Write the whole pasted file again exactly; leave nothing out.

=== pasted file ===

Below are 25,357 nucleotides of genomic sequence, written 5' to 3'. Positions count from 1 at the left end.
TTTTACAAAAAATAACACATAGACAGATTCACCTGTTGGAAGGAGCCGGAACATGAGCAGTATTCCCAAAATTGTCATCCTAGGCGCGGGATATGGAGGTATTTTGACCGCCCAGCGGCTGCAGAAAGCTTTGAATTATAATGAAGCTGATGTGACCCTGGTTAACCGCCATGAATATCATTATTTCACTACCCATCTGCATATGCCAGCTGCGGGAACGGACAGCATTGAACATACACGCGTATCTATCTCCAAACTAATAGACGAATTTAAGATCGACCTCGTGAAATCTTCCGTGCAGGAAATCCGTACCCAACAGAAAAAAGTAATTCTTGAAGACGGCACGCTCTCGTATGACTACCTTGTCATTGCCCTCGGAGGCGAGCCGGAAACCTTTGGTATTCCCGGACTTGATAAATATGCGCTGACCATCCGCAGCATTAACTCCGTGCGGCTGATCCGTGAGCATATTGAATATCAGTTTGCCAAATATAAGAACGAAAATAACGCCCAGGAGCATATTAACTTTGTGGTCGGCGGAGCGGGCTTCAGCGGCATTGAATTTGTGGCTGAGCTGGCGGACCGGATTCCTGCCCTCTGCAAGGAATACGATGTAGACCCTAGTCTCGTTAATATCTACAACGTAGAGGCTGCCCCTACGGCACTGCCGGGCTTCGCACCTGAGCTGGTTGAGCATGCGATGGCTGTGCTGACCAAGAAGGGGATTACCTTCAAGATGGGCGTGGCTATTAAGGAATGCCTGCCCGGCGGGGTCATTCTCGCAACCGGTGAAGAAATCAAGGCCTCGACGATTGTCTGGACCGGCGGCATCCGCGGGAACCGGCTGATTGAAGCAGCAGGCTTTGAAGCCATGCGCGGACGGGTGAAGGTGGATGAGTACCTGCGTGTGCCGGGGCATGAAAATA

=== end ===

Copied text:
Below are 25,357 nucleotides of genomic sequence, written 5' to 3'. Positions count from 1 at the left end.
TTTTACAAAAAATAACACATAGACAGATTCACCTGTTGGAAGGAGCCGGAACATGAGCAGTATTCCCAAAATTGTCATCCTAGGCGCGGGATATGGAGGTATTTTGACCGCCCAGCGGCTGCAGAAAGCTTTGAATTATAATGAAGCTGATGTGACCCTGGTTAACCGCCATGAATATCATTATTTCACTACCCATCTGCATATGCCAGCTGCGGGAACGGACAGCATTGAACATACACGCGTATCTATCTCCAAACTAATAGACGAATTTAAGATCGACCTCGTGAAATCTTCCGTGCAGGAAATCCGTACCCAACAGAAAAAAGTAATTCTTGAAGACGGCACGCTCTCGTATGACTACCTTGTCATTGCCCTCGGAGGCGAGCCGGAAACCTTTGGTATTCCCGGACTTGATAAATATGCGCTGACCATCCGCAGCATTAACTCCGTGCGGCTGATCCGTGAGCATATTGAATATCAGTTTGCCAAATATAAGAACGAAAATAACGCCCAGGAGCATATTAACTTTGTGGTCGGCGGAGCGGGCTTCAGCGGCATTGAATTTGTGGCTGAGCTGGCGGACCGGATTCCTGCCCTCTGCAAGGAATACGATGTAGACCCTAGTCTCGTTAATATCTACAACGTAGAGGCTGCCCCTACGGCACTGCCGGGCTTCGCACCTGAGCTGGTTGAGCATGCGATGGCTGTGCTGACCAAGAAGGGGATTACCTTCAAGATGGGCGTGGCTATTAAGGAATGCCTGCCCGGCGGGGTCATTCTCGCAACCGGTGAAGAAATCAAGGCCTCGACGATTGTCTGGACCGGCGGCATCCGCGGGAACCGGCTGATTGAAGCAGCAGGCTTTGAAGCCATGCGCGGACGGGTGAAGGTGGATGAGTACCTGCGTGTGCCGGGGCATGAAAATA